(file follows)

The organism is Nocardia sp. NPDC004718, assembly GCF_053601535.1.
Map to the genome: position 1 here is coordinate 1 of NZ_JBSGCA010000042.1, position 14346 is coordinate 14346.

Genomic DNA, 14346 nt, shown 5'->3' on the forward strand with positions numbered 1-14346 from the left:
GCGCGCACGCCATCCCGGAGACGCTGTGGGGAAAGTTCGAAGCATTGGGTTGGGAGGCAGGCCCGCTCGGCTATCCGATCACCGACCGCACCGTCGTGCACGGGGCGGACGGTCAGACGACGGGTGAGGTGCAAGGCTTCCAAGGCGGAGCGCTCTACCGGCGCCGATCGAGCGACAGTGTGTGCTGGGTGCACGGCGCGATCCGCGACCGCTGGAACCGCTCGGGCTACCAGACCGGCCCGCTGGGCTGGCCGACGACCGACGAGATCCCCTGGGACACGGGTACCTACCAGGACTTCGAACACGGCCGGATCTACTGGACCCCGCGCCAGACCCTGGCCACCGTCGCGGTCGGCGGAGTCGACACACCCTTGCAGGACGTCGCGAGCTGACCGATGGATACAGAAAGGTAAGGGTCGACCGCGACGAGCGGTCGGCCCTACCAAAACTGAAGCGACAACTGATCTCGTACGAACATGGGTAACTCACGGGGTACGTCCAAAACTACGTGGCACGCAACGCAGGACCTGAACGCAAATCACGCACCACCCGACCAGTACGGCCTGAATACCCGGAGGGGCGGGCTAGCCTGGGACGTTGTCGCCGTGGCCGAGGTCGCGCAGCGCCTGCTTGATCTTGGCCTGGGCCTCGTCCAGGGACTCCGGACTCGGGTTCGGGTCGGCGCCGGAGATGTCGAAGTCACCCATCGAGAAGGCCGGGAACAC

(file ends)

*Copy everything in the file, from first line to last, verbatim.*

The organism is Nocardia sp. NPDC004718, assembly GCF_053601535.1.
Map to the genome: position 1 here is coordinate 1 of NZ_JBSGCA010000042.1, position 14346 is coordinate 14346.

Genomic DNA, 14346 nt, shown 5'->3' on the forward strand with positions numbered 1-14346 from the left:
GCGCGCACGCCATCCCGGAGACGCTGTGGGGAAAGTTCGAAGCATTGGGTTGGGAGGCAGGCCCGCTCGGCTATCCGATCACCGACCGCACCGTCGTGCACGGGGCGGACGGTCAGACGACGGGTGAGGTGCAAGGCTTCCAAGGCGGAGCGCTCTACCGGCGCCGATCGAGCGACAGTGTGTGCTGGGTGCACGGCGCGATCCGCGACCGCTGGAACCGCTCGGGCTACCAGACCGGCCCGCTGGGCTGGCCGACGACCGACGAGATCCCCTGGGACACGGGTACCTACCAGGACTTCGAACACGGCCGGATCTACTGGACCCCGCGCCAGACCCTGGCCACCGTCGCGGTCGGCGGAGTCGACACACCCTTGCAGGACGTCGCGAGCTGACCGATGGATACAGAAAGGTAAGGGTCGACCGCGACGAGCGGTCGGCCCTACCAAAACTGAAGCGACAACTGATCTCGTACGAACATGGGTAACTCACGGGGTACGTCCAAAACTACGTGGCACGCAACGCAGGACCTGAACGCAAATCACGCACCACCCGACCAGTACGGCCTGAATACCCGGAGGGGCGGGCTAGCCTGGGACGTTGTCGCCGTGGCCGAGGTCGCGCAGCGCCTGCTTGATCTTGGCCTGGGCCTCGTCCAGGGACTCCGGACTCGGGTTCGGGTCGGCGCCGGAGATGTCGAAGTCACCCATCGAGAAGGCCGGGAACAC